Projected increases in manufacturing imports from China over the next three to five years were used to estimate the distribution of jobs (direct, indirect, and respending) by industry for the 30 unique industries (plus one aggregate sector: manufacturing) in the European Commission (2015c) sector plan. Our analysis compares jobs at risk with 2011 employment data as a baseline to estimate jobs at risk as a share of industry employment. The breakdown by industry is shown in Table 3 (tables 3 through 6 are included at the end of this report).

Overall, the growth of EU manufacturing imports from China from granting MES to China would eliminate between 779,300 and 1,558,700 jobs in manufacturing (44.7 percent of jobs at risk across all industries), representing the largest number of jobs at risk of any major industry. The manufacturing jobs at risk represent 2.4 percent to 4.8 percent of total manufacturing employment in the European Union. Within manufacturing, the largest losses would occur in textiles and apparel (187,000 to 374,000 jobs, 7.8 percent to 15.5 percent of total industry employment in this sector in 2011). Other manufacturing industries with large numbers of jobs at risk would include computer, electronic, and optical products (143,900 to 287,900 jobs, or 9.2 percent to 18.3 percent of total industry employment); furniture (92,500 to 185,000 jobs, or 4.1 percent to 8.2 percent of total industry employment); and fabricated metal products (58,900 jobs to 117,800 jobs, or 1.6 percent to 3.2 percent of total industry employment).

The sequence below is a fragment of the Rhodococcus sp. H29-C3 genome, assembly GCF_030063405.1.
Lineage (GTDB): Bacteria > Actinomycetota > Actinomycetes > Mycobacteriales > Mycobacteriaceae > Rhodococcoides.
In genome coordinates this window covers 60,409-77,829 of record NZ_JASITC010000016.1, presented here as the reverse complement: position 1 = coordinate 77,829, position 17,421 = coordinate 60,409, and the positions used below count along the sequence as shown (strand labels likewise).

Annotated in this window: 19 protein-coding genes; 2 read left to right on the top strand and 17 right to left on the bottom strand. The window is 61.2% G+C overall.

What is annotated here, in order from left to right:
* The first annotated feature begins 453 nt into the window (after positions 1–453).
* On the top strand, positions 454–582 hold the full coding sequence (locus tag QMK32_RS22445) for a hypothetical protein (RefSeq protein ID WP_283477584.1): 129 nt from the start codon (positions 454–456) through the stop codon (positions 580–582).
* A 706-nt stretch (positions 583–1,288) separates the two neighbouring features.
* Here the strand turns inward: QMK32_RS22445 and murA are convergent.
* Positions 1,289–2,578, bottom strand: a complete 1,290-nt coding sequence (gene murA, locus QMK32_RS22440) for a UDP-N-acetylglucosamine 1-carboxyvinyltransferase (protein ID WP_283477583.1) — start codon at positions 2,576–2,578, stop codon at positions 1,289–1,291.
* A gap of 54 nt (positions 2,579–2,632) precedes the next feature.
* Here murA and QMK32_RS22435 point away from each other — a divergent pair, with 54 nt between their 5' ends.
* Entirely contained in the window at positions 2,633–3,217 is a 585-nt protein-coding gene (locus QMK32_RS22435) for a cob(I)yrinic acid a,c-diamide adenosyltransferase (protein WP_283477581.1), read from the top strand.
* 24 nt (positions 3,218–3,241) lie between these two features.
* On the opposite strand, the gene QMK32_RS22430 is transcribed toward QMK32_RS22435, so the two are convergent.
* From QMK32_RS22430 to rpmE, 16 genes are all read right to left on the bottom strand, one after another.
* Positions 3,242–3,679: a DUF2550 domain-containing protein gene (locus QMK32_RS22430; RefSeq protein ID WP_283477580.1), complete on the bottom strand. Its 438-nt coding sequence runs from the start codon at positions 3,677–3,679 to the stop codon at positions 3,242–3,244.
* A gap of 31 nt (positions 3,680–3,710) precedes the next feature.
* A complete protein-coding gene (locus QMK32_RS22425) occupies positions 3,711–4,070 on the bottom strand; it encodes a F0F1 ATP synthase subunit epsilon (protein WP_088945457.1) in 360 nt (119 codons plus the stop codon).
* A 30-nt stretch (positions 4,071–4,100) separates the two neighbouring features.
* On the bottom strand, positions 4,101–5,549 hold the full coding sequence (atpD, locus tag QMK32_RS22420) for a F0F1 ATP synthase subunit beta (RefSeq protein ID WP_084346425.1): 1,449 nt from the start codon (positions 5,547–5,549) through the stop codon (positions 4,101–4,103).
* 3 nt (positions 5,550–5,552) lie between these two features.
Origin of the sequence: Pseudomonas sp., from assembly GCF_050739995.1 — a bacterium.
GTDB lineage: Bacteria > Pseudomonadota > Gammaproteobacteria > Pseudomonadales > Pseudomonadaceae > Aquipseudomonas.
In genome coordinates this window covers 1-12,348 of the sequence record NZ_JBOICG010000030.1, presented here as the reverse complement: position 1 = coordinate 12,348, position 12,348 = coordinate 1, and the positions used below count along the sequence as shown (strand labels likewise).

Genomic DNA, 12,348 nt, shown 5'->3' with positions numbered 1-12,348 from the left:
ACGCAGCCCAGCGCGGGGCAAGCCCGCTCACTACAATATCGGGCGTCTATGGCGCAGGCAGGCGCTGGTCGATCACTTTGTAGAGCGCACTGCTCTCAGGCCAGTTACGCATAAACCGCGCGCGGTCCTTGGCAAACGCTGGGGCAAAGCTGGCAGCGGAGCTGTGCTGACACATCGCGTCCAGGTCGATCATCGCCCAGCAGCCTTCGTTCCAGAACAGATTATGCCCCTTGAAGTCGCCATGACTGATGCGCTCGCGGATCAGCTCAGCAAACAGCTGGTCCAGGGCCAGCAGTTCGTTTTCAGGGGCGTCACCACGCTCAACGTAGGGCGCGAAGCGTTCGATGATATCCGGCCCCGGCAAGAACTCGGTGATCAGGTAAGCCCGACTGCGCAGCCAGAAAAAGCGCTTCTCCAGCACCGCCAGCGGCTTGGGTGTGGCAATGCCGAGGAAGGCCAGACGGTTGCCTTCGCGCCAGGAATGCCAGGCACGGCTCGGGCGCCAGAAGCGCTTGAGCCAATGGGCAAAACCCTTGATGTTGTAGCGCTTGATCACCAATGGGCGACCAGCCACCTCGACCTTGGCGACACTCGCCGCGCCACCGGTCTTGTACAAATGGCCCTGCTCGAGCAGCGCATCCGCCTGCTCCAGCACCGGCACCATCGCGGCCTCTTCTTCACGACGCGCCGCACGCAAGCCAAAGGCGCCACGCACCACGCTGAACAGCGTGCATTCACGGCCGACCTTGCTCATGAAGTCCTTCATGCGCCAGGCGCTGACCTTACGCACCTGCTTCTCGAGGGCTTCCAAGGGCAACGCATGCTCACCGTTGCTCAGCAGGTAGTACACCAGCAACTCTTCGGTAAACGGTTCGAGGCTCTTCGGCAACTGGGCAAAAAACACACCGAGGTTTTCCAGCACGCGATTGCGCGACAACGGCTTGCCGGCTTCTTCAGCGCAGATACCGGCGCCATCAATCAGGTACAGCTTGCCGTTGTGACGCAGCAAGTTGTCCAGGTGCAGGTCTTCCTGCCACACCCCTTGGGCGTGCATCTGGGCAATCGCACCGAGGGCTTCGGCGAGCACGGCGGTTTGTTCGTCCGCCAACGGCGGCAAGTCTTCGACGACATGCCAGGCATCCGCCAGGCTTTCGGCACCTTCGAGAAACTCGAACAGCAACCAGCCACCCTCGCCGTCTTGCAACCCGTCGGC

Major industries with large numbers of jobs at risk outside of manufacturing include wholesale and retail trade (252,600 to 505,300 jobs, or 0.9 percent to 1.7 percent of total industry employment); public, social and related services (225,000 to 450,000 jobs, or 0.3 percent to 0.6 percent of total industry employment); management and other professional services (87,500 to 174,900 jobs, or 0.8 percent to 1.6 percent of total industry employment); transport services (83,600 to 167,300 jobs, or 0.8 percent to 1.6 percent of total industry employment); and agriculture, forestry, and fisheries (75,700 to 151,400 jobs, or 0.8 percent to 1.6 percent of total industry employment).

Job losses in these industries are the net result of projected changes in imports in sectors where the level of imports in 2011 was the highest. It is important to note that these results are based on a simplified translation of highly aggregated Standard International Trade Classification (SITC) trade data. Further research is required to confirm these results.

Jobs at risk by country

Total jobs at risk if the EU grants MES to China, by country, are shown in the next three tables. Table 4 reports the number of jobs at risk by country due to increased manufacturing imports from China, ranked by jobs at risk as a share of total employment in the country. In this ranking, the 10 hardest-hit countries are in Central Europe, led by Bulgaria (where 1.3 percent to 2.7 percent of total jobs are at risk), Romania (where 1.2 percent to 2.5 percent of total jobs are at risk), and Hungary (where 1.1 percent to 2.2 percent of total jobs at are risk). However, most of those countries are relatively small and have relatively few total jobs at risk. The largest countries in this group are Poland (with 1.0 percent to 1.9 percent of total employment, or 145,100 to 290,100 jobs, at risk), Romania (100,100 to 200,100 jobs at risk), and the Czech Republic (with 1.0 percent to 2.0 percent of total employment, or 46,900 to 93,900 jobs, at risk). Among the four largest EU countries, Italy is hardest hit (with 0.9 percent to 1.9 percent of total employment at risk), followed by Germany (with 0.8 percent to 1.7 percent of total employment at risk), France (with 0.7 percent to 1.5 percent of total employment at risk), and the United Kingdom (with 0.7 percent to 1.4 percent of total employment at risk).